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cowl steering:should this be happening?

Discussion in 'The Hokey Ass Message Board' started by bobup, May 12, 2008.

  1. bobup
    Joined: Aug 23, 2006
    Posts: 10

    bobup
    Member
    from washington

    just put my 1934 ford pickup on the ground for the first time.i did cowl steering using a bmw box with hiem joints on both ends of the drag link connecting to the backing plate of the 1941 axle.when in the air every thing seemed to work great. when on the ground as the steering wheel turns and the pitman arm goes thru its swing you can see the frame being raised and lowering with the swing. doesnt look right but can not see how to have it not be this way. this is my first time with cowl steering. is this normal or is something wrong?
     
  2. Mr48chev
    Joined: Dec 28, 2007
    Posts: 30,185

    Mr48chev
    Member

    Have any photos of the whole setup? It almost sounds like something in the steering/suspension is binding up when the weight of the car is down on the wheels.
     
  3. toddc
    Joined: Nov 25, 2007
    Posts: 981

    toddc
    Member

    Any car with king pin inclination and/or caster in its steering geometry ( almost anything newer than the mid teens ) will rise and fall relative to the ground a little as the wheels move lock to lock.

    Hope that is what you have:eek:
     
  4. lowsquire
    Joined: Feb 21, 2002
    Posts: 2,564

    lowsquire
    Member
    from Austin, TX

    If you have a lot of caster, the front of the car will lift slightly as you approach each lock, due to the contact point of the tyres relation to the king pin changing. if this is what you are seeing its normal. if you mean the frame you built to house the steering box is moving, relative to the chassis.. thats not so good, means its under built, or a poor design.
     

  5. JimSibley
    Joined: Jan 21, 2004
    Posts: 3,443

    JimSibley
    Member

    Welcome to the HAMB, we want pics. Where in wa. are you?
     
  6. bobup
    Joined: Aug 23, 2006
    Posts: 10

    bobup
    Member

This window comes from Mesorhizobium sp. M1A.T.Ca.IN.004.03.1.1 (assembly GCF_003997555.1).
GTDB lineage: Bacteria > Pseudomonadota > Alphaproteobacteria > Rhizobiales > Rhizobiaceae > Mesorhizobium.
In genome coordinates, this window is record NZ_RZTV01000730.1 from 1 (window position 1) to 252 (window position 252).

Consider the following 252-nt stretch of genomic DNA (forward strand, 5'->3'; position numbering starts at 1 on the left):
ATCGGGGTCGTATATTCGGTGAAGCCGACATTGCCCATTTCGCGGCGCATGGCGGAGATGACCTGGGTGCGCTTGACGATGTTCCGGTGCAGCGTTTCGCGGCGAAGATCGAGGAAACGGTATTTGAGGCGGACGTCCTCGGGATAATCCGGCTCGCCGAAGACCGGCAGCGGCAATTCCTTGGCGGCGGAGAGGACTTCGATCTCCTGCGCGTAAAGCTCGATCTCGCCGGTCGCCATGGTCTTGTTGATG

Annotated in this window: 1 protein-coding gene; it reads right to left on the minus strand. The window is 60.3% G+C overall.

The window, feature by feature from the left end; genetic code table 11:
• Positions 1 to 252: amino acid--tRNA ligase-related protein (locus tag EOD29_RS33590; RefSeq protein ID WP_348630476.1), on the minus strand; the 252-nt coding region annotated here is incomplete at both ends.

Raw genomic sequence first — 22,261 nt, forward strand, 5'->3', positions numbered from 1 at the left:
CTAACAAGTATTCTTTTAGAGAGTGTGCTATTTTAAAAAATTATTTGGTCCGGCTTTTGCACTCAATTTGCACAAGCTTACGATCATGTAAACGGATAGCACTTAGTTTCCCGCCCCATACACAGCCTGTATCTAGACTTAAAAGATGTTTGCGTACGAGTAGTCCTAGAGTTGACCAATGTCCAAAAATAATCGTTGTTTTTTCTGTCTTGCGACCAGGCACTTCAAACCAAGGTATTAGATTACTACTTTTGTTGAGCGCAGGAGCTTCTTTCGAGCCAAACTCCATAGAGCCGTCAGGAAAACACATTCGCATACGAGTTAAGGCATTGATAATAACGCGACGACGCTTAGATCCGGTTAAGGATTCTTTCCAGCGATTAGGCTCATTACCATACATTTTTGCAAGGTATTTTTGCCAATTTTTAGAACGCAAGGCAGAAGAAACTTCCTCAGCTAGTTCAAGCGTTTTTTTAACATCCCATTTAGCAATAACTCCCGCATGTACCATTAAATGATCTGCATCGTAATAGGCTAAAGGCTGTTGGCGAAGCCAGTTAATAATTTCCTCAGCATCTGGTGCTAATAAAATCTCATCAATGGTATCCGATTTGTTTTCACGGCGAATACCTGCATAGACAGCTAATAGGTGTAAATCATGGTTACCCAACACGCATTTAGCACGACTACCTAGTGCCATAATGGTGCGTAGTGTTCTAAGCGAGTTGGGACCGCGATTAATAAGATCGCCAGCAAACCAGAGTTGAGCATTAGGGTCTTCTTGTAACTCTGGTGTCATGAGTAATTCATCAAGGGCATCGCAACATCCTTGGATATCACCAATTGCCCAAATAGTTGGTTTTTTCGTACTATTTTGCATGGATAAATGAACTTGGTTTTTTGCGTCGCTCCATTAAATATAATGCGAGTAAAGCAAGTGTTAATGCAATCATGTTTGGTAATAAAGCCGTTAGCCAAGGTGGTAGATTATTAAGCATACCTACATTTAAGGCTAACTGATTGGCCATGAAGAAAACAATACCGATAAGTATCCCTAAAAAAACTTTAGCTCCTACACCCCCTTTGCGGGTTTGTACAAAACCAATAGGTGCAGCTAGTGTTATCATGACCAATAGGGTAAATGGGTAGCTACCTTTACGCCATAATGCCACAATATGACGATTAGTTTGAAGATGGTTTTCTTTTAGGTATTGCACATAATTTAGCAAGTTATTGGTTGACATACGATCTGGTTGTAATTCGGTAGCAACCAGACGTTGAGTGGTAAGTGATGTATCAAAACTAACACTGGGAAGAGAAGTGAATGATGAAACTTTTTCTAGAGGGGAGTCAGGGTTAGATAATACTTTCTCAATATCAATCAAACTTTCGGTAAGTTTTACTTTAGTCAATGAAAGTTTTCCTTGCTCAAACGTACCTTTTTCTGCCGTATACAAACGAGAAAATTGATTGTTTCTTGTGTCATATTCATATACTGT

from washington

    dont have pictures yet but will try to post some soon.
    the frame work i built that holds the box is very stout and does not seem to flex at all. the pitman arm when centered at its lowest spot is 20.5" off the ground and 19.75" at the highest part of its swing. this how much the frame rises and lowers.
     
  7. mustangsix
    Joined: Mar 7, 2005
    Posts: 1,297

    mustangsix
    Member

    Kingpin axis inclination, the angle between the kingpin (or the balljoints) and the spindle, will cause a car to "lift" as you turn the wheels thru their arc. This helps provide self centering and reduces turning forces by allowing the wheel to pivot closer to the contact patch of the tire (if the wheel offset is correct).
     
  8. I used a BMW box & experienced severe cowl flex before building a better mounting system.

    Never had any other issues with it though.

    JH
     

    Attached Files:

  9. f6fhellcat00
    Joined: Nov 20, 2005
    Posts: 21

    f6fhellcat00
    Member

    To much caster!
     
  10. Rob Paul
    Joined: Nov 11, 2005
    Posts: 1,273

    Rob Paul
    ALLIANCE MEMBER

    Id get it on the road and see how it is driving. Most cowl steering problems comes from Flex in the steering box mount. If your draglink slopes down to the front of the car then when you turn the wheel it will lift the car a little. Check your caster, but I assume since your building cowl steering you have your axle at 6-8 degrees.

    This car does the same thing.

    [​IMG]
     
  11. I am building a T also with cowl steering,,, does your current mount in the pictures flex? it looks pretty beefy ftom the pictures.

    Thanks
    Ron
     
  12. Drive Em
    Joined: Aug 25, 2006
    Posts: 1,748

    Drive Em
    Member

    I have cowl steering on my T, and I have 10 degrees of caster. My car does the same thing you describe, and there is no problem with it. The car steers fine and goes strait as an arrow.
     

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